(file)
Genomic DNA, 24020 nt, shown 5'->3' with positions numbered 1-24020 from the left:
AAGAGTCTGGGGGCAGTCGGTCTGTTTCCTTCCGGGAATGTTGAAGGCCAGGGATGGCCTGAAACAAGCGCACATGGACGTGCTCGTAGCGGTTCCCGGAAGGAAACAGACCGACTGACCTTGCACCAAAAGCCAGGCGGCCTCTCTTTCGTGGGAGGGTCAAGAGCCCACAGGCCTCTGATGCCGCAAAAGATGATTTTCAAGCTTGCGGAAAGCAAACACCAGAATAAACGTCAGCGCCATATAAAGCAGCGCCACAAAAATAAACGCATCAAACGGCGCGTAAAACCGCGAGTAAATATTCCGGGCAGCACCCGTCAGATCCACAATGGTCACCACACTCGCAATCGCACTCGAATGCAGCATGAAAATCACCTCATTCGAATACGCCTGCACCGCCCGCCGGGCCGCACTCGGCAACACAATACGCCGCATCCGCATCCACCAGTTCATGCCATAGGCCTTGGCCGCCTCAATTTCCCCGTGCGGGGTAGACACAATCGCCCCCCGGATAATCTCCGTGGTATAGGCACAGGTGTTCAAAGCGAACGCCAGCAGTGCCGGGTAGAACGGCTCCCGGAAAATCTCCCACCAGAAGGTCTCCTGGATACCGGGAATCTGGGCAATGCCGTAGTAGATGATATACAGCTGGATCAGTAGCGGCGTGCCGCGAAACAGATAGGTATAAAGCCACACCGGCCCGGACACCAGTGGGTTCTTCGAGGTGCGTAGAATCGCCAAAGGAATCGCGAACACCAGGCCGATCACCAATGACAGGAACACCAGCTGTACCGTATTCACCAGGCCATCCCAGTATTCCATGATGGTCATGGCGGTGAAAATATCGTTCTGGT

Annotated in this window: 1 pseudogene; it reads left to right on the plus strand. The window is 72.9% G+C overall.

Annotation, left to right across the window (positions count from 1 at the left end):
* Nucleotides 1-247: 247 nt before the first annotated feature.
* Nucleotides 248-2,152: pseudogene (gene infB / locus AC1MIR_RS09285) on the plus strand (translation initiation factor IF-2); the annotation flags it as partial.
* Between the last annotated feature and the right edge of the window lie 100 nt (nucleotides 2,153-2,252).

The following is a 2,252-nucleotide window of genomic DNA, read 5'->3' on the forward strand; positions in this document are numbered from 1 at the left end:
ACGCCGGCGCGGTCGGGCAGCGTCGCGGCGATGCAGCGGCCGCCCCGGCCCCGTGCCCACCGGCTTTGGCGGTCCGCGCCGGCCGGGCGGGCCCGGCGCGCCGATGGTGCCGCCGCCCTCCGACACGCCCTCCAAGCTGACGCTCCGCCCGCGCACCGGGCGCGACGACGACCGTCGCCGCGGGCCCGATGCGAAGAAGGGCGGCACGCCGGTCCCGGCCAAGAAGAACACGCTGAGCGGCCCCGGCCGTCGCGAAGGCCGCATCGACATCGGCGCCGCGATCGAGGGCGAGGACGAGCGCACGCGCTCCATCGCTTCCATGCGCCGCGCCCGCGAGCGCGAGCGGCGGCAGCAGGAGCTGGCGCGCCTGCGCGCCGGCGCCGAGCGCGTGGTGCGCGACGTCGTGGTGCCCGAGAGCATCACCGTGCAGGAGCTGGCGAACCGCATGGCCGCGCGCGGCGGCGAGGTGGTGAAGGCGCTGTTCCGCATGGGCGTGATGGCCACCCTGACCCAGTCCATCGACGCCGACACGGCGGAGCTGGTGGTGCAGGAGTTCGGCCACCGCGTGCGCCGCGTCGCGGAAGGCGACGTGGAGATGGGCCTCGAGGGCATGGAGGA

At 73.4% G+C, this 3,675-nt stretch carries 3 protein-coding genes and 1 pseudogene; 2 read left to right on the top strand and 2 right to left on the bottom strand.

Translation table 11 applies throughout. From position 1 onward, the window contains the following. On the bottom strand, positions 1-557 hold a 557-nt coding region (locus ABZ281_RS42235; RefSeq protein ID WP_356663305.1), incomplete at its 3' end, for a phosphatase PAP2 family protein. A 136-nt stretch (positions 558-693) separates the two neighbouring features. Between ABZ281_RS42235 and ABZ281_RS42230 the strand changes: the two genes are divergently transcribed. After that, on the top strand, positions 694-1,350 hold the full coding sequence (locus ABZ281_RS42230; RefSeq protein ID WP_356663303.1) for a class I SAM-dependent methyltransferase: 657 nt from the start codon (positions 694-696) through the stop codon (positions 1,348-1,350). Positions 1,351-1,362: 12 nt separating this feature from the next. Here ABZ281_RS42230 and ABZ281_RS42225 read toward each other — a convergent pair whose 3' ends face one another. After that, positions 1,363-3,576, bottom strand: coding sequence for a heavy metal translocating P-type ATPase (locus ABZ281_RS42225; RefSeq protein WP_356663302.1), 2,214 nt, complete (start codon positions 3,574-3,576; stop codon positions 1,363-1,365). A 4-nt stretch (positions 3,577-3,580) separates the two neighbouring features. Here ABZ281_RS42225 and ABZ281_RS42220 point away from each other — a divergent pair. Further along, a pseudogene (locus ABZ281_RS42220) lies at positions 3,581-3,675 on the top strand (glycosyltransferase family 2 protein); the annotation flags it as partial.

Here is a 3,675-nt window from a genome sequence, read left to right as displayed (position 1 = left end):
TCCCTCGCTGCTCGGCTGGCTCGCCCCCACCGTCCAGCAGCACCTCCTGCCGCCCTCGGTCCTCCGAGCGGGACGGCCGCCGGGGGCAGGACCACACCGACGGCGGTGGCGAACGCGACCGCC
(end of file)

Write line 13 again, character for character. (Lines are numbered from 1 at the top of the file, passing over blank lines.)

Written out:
TCCCTCGCTGCTCGGCTGGCTCGCCCCCACCGTCCAGCAGCACCTCCTGCCGCCCTCGGTCCTCCGAGCGGGACGGCCGCCGGGGGCAGGACCACACCGACGGCGGTGGCGAACGCGACCGCC